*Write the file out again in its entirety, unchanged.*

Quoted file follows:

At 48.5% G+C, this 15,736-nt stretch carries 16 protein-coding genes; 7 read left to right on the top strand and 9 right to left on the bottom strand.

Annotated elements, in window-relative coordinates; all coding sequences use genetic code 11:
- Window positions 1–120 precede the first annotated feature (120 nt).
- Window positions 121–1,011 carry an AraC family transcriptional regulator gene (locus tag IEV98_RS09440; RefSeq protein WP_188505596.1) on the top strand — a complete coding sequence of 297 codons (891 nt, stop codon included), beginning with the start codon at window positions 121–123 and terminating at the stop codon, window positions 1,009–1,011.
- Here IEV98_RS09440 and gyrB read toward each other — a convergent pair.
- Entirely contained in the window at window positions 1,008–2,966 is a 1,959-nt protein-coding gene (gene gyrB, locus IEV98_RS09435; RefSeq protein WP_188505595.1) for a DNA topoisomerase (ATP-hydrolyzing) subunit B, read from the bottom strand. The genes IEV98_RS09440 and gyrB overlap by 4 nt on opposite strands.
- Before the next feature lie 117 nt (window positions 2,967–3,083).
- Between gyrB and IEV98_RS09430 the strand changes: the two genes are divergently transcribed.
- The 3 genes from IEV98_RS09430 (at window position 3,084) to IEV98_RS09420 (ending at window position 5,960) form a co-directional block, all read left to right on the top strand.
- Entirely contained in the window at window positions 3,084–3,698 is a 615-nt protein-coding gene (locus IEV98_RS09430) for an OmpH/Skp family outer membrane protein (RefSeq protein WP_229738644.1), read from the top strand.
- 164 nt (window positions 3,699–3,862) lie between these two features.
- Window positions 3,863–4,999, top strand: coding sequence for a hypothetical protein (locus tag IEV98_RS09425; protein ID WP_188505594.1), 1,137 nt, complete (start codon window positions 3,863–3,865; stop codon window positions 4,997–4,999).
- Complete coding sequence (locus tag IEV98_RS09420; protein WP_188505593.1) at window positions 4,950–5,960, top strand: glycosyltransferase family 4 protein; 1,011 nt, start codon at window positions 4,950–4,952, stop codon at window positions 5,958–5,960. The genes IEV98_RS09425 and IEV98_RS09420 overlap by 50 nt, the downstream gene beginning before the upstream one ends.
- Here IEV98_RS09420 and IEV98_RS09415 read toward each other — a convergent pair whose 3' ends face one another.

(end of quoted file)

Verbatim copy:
At 48.5% G+C, this 15,736-nt stretch carries 16 protein-coding genes; 7 read left to right on the top strand and 9 right to left on the bottom strand.

Annotated elements, in window-relative coordinates; all coding sequences use genetic code 11:
- Window positions 1–120 precede the first annotated feature (120 nt).
- Window positions 121–1,011 carry an AraC family transcriptional regulator gene (locus tag IEV98_RS09440; RefSeq protein WP_188505596.1) on the top strand — a complete coding sequence of 297 codons (891 nt, stop codon included), beginning with the start codon at window positions 121–123 and terminating at the stop codon, window positions 1,009–1,011.
- Here IEV98_RS09440 and gyrB read toward each other — a convergent pair.
- Entirely contained in the window at window positions 1,008–2,966 is a 1,959-nt protein-coding gene (gene gyrB, locus IEV98_RS09435; RefSeq protein WP_188505595.1) for a DNA topoisomerase (ATP-hydrolyzing) subunit B, read from the bottom strand. The genes IEV98_RS09440 and gyrB overlap by 4 nt on opposite strands.
- Before the next feature lie 117 nt (window positions 2,967–3,083).
- Between gyrB and IEV98_RS09430 the strand changes: the two genes are divergently transcribed.
- The 3 genes from IEV98_RS09430 (at window position 3,084) to IEV98_RS09420 (ending at window position 5,960) form a co-directional block, all read left to right on the top strand.
- Entirely contained in the window at window positions 3,084–3,698 is a 615-nt protein-coding gene (locus IEV98_RS09430) for an OmpH/Skp family outer membrane protein (RefSeq protein WP_229738644.1), read from the top strand.
- 164 nt (window positions 3,699–3,862) lie between these two features.
- Window positions 3,863–4,999, top strand: coding sequence for a hypothetical protein (locus tag IEV98_RS09425; protein ID WP_188505594.1), 1,137 nt, complete (start codon window positions 3,863–3,865; stop codon window positions 4,997–4,999).
- Complete coding sequence (locus tag IEV98_RS09420; protein WP_188505593.1) at window positions 4,950–5,960, top strand: glycosyltransferase family 4 protein; 1,011 nt, start codon at window positions 4,950–4,952, stop codon at window positions 5,958–5,960. The genes IEV98_RS09425 and IEV98_RS09420 overlap by 50 nt, the downstream gene beginning before the upstream one ends.
- Here IEV98_RS09420 and IEV98_RS09415 read toward each other — a convergent pair whose 3' ends face one another.